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Raymond Reichman-Israelsohn | author, poet, attorney


The Mind & Heart of God


by Raymond Reichman-Israelsohn

A lamp that does not flicker in a windless place,

To such is compared a yogi of subdued thought

Practising Union with the Self

Bhagavad Gita (Maharishi Translation)

The Yoga of Maditation (Dhyana Yoga)

Chapter VI,Verse 19

From Chapter Three | Ineffability

Silence with Words

Success is possible only if the speaker articulates the words so as to radiate a sense of communication transcendently beyond the actual words spoken. And if the listener is receptive at that same level. The truth does not lie in the words themselves nor in the concepts they express. Such words are merely signposts pointing to transcendent reality.

It is important to me to reaffirm the priority that I afford to infinity. During younger years when I sought God in conventional relative realms of non-transcendent religiosity, I was advised to begin at the bottom of the ladder and laboriously climb it. I was assured that eventually my labour, patience and sincerity would be rewarded. Any leap direct to the Kingdom of God was considered presumptive and dangerous. Thank God I found my own way, or was blessed to be led in this lifetime, to meditative wisdom and deeper masters. Every incarnate expression of Soul, every one of us, needs to realize the infinity of our Being, and to renew that realization continuously through incarnate life.

In the absence of such realization, a work such as this cannot be understood and cannot succeed. It is one of the paradoxes that, in order to climb the conventional ladder, Jacob’s Ladder if you like, the aspirant should seek rather to soar beyond the top rung, effortlessly if possible and by meditative levitation. Free of the ladder one may rise, pierce the ultimate, and allow its infinite wisdom to rain down and effuse the seeker’s search and his life. And if it does, the rain falls not only on the seeker but on all who witness him in silence. Modern engineers ponder the mystery of the construction of the pyramids, from base to apex. The answer may lie above the apex in its apotheosis.

The paradox is that if we achieve such an effortless leap in its fullness, the ladder disappears, and so does this work and the necessity for both. However, until each of us achieves enlightenment, we are living in the relative world and continue to need also the ladder and the work of its climb. Our meditative access to the infinite remains an essential holistic guide and subtle encouragement.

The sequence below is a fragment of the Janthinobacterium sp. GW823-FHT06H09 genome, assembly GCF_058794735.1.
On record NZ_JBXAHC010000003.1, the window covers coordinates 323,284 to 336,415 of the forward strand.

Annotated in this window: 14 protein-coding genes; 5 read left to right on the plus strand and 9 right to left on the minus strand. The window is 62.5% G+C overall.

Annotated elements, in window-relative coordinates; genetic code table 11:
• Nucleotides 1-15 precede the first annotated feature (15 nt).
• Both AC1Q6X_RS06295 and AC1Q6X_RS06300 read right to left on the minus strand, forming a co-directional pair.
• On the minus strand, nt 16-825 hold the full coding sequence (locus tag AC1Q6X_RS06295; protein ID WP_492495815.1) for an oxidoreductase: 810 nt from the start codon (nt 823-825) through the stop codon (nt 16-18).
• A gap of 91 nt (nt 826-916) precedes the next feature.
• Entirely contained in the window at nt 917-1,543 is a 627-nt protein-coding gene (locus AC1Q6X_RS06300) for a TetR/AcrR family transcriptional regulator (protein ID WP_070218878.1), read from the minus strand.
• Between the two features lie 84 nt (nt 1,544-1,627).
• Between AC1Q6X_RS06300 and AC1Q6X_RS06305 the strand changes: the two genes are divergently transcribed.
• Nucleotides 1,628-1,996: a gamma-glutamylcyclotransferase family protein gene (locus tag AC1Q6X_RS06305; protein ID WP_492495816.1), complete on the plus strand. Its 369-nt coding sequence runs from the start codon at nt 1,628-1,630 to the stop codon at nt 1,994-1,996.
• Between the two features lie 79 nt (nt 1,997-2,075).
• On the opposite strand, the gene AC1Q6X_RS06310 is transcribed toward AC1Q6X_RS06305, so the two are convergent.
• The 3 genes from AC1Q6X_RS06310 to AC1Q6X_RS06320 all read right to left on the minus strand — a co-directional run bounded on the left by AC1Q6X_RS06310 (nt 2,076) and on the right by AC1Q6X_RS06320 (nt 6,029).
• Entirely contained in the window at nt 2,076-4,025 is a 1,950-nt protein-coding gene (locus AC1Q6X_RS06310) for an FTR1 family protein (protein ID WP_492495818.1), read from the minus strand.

Working in the relative, the challenge to articulate the ineffable remains. But we make the meditative attempt at the effortless leap into the Kingdom of God at the beginning, not at the end, of our search. This allows the reality of Divinity to be realized at inception, and the glimpse and feel of infinite Grace to be touched and imbued into our being at origin and carried forward unbroken through life. We were Divine at origin. It is not as if we are not totally Divine while we climb the ladder of life’s effort, while we are incarnate and embodied in the relative world. We do not only achieve Divinity when we eventually reach the summit. We need to remain aware that we are totally Divine at the bottom of the ladder and at every rung on its progress. The paradox is that we must realize the destination at the start. Thus we seek to reconcile the polarity and the paradox. We seek to reconcile the paradox of intellectual and physical work, with the effortless intuitive revelation and mystical creative realization.

Passionate and blessed communication takes the hearer from word to word, across stepping stones. At a walk to begin with and then slowly extending the distance from stone to stone until the seeker finds himself effortlessly and joyfully leaping from stone to stone – touching grace in the expanding leap and not in the stone. The prose transforms to poetry. The prayer elevates to meditation.

And when he rests, the seeker is left without words in the mind, but with memory and wisdom residual in the heart…and ineffably enriched.

About the Book

The Mind of God



Pregnant Infinity

Spirit and Soul


The Fall of Man and Resurrection

Jyotish and Meaning (1)

Jyotish and Meaning (2)

Jyotish and Meaning (3)



To Order the Book

Some of the Book’s Reviews

The Blade of Grass
and the Footprint of the Calf